California Air Resources Board
Pollution Prevention Guide

This page last reviewed July 27, 2009

Many businesses have activities that create some type of waste or pollution that adversely affects our environment. Traditionally, pollution into the air, water, and soil has been managed through end-of-the-pipe controls that are mandated by environmental regulations. In recent years there has been an increased awareness for preventing pollution before it begins. Environmental agencies are now working more closely with businesses to promote pollution prevention practices that minimize waste generation and, consequently, reduce regulatory compliance costs.
What is Pollution Prevention?
Pollution prevention is a multimedia approach that eliminates or reduces the generation of pollutants within a business's operating activities rather than controlling those pollutants at the point of discharge into the environment. Multimedia refers to some combination of air, water, soil, and the workplace environment. Pollutants and wastes that are emitted or disposed of at a facility are released into one or more of these media. The goal of using pollution prevention practices at a business is to reduce the total amount of waste rather than transferring wastes from one medium to another. In other words, the business assumes the responsibility of reducing the by-products generated in order to minimize passing by-products on to another site.
Benefits of Pollution Prevention
Pollution prevention is good for both businesses and the environment. Incorporating pollution prevention practices at a business can result in big savings. The cost savings will come from increases in operating efficiency, reduction in the amount of waste to be treated and disposed, decreases in regulatory and compliance costs, and reductions to workers' exposure.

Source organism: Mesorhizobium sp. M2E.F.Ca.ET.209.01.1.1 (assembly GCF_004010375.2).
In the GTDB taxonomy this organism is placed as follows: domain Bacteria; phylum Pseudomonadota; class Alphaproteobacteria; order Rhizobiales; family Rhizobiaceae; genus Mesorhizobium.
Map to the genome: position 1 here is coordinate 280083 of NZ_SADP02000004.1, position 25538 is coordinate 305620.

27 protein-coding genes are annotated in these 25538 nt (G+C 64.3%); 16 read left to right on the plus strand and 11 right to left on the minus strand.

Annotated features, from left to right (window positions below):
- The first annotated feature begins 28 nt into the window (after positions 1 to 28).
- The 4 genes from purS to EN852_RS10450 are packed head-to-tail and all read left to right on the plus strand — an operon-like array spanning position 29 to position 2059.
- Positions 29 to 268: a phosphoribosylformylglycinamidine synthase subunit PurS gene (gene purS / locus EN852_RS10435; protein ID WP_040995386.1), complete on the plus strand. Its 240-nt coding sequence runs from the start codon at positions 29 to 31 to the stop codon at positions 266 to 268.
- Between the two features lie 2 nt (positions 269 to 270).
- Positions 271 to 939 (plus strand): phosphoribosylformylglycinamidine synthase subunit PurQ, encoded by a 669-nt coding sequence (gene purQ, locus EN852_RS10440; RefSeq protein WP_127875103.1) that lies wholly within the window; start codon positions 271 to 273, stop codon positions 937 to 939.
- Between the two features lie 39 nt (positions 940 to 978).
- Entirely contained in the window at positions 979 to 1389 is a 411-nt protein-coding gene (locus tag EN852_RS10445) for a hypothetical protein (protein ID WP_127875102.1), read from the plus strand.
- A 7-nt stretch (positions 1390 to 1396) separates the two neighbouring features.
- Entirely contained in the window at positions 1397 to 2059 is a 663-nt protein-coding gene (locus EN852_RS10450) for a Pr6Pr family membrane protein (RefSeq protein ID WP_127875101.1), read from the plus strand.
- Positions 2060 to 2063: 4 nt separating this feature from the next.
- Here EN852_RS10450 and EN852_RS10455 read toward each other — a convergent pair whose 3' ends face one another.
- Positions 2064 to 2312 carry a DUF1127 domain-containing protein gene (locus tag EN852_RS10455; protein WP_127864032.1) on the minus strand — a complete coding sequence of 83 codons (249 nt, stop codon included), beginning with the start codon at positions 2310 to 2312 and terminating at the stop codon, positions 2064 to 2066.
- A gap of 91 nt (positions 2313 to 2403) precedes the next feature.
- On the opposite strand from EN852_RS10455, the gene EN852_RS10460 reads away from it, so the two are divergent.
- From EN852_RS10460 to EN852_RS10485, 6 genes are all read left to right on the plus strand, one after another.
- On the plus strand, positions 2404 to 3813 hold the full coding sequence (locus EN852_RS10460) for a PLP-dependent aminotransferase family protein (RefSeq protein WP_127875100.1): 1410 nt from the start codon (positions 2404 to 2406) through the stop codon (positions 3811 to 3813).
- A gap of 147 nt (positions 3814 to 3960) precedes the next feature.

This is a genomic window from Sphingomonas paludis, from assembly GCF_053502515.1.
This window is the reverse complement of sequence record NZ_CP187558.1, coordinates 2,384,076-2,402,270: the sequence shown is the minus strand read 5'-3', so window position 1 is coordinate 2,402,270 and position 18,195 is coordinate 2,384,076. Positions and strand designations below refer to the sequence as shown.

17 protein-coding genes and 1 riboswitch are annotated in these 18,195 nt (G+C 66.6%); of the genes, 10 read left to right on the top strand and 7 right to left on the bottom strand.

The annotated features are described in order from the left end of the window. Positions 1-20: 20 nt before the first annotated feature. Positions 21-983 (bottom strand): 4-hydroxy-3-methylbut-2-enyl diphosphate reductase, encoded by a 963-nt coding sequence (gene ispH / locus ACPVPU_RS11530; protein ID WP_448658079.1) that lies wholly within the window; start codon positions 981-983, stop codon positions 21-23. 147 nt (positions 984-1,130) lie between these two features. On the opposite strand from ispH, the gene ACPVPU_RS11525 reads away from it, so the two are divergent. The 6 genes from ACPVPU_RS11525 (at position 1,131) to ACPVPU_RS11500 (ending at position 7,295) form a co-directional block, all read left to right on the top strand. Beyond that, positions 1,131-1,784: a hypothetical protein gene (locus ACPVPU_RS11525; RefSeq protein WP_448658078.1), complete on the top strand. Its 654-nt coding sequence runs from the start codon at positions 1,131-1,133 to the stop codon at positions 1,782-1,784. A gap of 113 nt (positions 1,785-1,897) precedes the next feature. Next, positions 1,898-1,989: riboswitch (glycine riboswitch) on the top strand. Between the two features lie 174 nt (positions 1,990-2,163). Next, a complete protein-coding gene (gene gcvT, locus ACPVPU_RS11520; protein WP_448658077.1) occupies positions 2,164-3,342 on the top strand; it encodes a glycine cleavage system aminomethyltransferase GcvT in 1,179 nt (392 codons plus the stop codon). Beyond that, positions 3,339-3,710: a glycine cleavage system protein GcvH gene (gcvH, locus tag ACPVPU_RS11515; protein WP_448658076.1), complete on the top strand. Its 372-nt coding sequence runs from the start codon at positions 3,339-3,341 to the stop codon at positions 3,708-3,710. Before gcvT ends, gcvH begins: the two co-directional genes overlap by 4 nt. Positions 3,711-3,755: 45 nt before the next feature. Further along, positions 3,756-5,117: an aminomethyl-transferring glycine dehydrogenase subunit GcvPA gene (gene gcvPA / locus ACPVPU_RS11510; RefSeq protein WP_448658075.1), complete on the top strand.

The environment benefits from pollution prevention practices because they conserve our natural resources, reduce the amount of pollutants entering the air, water, and soil, and reduce the amount of solid and hazardous waste needing treatment and disposal.
Pollution Prevention Practices
A business can achieve substantial reductions in energy use, waste generation, and pollution through the use of one or more of the following pollution prevention practices.
On-Site Recycling / Reusing Material: This practice involves reusing materials on-site that are the source of pollution. An example is filtering and recirculating cleaning solvents.
Material Substitution: This technique involves substituting highly polluting materials with more environmentally friendly materials. Examples are replacing a toxic material with a less toxic material, or replacing a solvent-based paint with a water-based paint.
Equipment or Process Modification: This process involves redesigning equipment, production lines, or the product to enable a business to reduce waste, energy and pollution by increasing the efficiency of material use.
Improved Housekeeping: Improved material handling, storage, and management practices may result in substantial reductions in waste, spills, fugitive emissions, and leaks. Simple steps such as improving recordkeeping and maintenance checks can really make a difference.
Work Place Training / Incentives: Training employees and providing incentives and bonuses to employees to encourage them to conscientiously prevent pollution motivates people to look for solutions.        
Where to Begin
Once a business owner decides to implement a pollution prevention program, an evaluation should be conducted on current waste management practices. To do this, a business should identify waste streams entering all media, list and evaluate pollution prevention alternatives for each waste stream, select the best pollution prevention practices for each waste stream, and implement those practices.
A number of pollution prevention resources are available to help businesses begin using pollution prevention practices. Source-specific fact sheets, pamphlets, workbooks, and other written and video material are available to explain multimedia pollution prevention practices to specific types of businesses. This type of information can be found through trade associations, business assistance organizations, and federal, state, and local environmental agencies.
Further Information
For a list of additional Internet sites with pollution prevention information, please visit ARB's Pollution Prevention Program. Information can also be accessed by calling our Business Assistance Helpline at (800) 242-4450.


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